Windows 8 will have improved memory management

Windows 8 will not only have a smaller memory footprint, but will use less overall RAM.

Published Mon, Oct 10 2011 10:14 PM CDT   |   Updated Tue, Nov 3 2020 12:30 PM CST

Microsoft have set the goal of reducing the overall runtime memory requirements of the core system, this is a benefit to everyone and will allow people to run more and more apps, or many apps simultaneously on systems with only 1 or 2GB of RAM. Microsoft are wanting to reduce Windows 8's memory footprint as it will be pumping away on SoC-based devices which will have not only limited specs compared to a full blown desktop, but they also have batteries that don't last forever.

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As Microsoft say "If an OS uses a lot of memory, it can force device manufacturers to include more physical RAM. The more RAM you have on board, the more power it uses, the less battery life you get. Having additional RAM on a tablet device can, in some instances, shave days off the amount of time the tablet can sit on your coffee table looking off but staying fresh and up to date." This is very true, so reducing the memory footprint is a very, very important move.

Microsoft's goal with Windows 8 was to ship with the same system requirements as Windows 7, and Microsoft thinks they've reached that point, as well as exceeded it. Microsoft ran a test with Windows 7 vs Windows 8 to see what its memory usage was like in a system with 1GB of RAM (the minimum OS RAM requirement) and compared them by rebooting multiple times, and then idled a few times. They used a 3+ year old netbook (the same one used at the //build/ keynote) and below we have a screenshot of Windows 7 SP1 and under that, Windows 8.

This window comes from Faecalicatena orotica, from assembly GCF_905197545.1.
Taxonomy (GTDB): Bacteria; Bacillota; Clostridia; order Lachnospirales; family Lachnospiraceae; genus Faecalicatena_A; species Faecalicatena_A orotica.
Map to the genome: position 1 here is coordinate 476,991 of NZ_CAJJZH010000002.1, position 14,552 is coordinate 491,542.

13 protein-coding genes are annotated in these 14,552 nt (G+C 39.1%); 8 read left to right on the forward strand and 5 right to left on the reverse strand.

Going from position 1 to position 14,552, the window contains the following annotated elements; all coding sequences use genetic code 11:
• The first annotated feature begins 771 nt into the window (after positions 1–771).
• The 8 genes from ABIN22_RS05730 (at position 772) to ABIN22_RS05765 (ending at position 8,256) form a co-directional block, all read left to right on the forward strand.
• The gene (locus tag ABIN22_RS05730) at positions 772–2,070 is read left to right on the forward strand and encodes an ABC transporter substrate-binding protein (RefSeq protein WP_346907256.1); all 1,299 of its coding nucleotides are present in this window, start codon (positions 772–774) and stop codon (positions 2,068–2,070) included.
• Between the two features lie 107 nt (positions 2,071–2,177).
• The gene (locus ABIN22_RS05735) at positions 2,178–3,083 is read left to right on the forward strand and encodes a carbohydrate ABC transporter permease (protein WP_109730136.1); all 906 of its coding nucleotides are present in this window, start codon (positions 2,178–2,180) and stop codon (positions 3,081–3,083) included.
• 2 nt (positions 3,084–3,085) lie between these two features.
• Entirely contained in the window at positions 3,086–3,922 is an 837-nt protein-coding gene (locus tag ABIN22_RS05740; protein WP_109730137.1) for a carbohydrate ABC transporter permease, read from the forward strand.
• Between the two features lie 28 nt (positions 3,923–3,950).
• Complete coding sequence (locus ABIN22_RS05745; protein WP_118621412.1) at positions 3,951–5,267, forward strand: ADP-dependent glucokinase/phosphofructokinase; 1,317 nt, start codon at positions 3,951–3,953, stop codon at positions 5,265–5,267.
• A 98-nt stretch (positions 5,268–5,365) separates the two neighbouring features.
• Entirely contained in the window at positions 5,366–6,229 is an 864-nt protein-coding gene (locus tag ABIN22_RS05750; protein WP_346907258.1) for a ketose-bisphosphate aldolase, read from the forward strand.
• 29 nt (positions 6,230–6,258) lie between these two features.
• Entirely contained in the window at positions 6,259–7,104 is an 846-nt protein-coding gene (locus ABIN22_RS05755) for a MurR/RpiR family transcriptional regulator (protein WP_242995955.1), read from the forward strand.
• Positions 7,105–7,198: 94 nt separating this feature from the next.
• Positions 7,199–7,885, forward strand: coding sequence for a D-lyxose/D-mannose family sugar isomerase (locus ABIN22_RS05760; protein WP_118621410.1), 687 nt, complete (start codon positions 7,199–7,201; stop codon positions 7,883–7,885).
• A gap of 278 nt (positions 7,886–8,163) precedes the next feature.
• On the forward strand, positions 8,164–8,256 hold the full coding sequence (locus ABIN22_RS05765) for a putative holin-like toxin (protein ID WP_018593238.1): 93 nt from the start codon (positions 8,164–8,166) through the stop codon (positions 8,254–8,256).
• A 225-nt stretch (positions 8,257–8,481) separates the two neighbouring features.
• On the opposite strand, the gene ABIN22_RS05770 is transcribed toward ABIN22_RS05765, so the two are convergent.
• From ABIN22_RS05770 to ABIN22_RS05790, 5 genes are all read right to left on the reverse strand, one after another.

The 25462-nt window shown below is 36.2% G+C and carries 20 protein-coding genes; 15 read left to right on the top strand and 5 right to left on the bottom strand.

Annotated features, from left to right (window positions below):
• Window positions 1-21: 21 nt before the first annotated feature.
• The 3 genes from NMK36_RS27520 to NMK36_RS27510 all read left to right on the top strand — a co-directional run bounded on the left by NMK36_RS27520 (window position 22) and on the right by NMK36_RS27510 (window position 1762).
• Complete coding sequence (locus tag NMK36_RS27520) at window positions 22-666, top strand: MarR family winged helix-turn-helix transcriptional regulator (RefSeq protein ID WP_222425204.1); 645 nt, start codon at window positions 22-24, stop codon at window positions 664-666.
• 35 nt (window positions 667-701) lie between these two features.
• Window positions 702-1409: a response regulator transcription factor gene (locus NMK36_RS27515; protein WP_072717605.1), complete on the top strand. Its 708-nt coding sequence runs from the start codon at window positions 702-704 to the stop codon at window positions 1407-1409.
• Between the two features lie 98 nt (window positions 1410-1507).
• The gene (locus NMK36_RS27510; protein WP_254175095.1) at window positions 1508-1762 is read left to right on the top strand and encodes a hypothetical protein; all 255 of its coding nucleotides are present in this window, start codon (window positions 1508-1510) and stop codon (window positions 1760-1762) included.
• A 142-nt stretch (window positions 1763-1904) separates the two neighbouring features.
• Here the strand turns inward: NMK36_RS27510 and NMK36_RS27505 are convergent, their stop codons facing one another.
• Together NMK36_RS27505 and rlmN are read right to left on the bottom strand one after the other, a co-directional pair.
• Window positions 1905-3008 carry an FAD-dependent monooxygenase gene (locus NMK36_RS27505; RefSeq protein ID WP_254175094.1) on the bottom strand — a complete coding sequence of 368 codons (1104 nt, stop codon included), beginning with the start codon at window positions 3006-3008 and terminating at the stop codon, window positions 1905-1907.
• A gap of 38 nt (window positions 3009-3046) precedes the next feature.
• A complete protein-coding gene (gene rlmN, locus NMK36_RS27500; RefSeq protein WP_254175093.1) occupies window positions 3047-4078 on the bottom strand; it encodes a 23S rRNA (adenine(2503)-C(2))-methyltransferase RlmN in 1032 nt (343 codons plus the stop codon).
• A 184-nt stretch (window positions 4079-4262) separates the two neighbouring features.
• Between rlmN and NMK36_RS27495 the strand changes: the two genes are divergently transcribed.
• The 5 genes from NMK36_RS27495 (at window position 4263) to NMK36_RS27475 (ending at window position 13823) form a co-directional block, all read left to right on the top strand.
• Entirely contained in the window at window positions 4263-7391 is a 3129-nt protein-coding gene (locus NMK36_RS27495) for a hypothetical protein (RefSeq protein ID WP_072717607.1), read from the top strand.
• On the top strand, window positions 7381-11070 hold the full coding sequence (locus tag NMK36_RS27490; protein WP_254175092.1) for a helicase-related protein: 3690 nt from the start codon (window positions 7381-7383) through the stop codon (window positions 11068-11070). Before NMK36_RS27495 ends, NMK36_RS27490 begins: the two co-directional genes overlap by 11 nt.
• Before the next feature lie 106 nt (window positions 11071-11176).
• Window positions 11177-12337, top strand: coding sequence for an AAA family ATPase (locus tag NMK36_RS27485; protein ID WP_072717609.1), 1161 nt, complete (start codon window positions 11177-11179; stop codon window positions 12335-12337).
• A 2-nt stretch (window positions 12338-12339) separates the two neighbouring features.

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As seen in the pictures, WIndows 8 is doing quite well for itself indeed. Another method Microsoft have chosen is "memory combining". Memory combining is a technique where Windows efficiently assesses the content of system RAM during normal activity and locates all duplicate content across system memory. After that, Windows then frees up duplicates and keeps one, single copy. If the applications attempts to write to the memory in the future, Windows will give it a private copy. All of this happens behind the scenes in the memory manager, with no impact to the user or applications. This new method can free up 10s or 100s of MBs of memory (dependant on how many applications running concurrently).

The blog is quite detailed, so I suggest you take a read and gets knees-deep in some Microsoft Windows 8 knowledge, I can't hold my excitement for Windows 8 much longer!


Anthony is a long time PC enthusiast with a passion of hate for games built around consoles. FPS gaming since the pre-Quake days, where you were insulted if you used a mouse to aim, he has been addicted to gaming and hardware ever since. Working in IT retail for 10 years gave him great experience with custom-built PCs. His addiction to GPU tech is unwavering.

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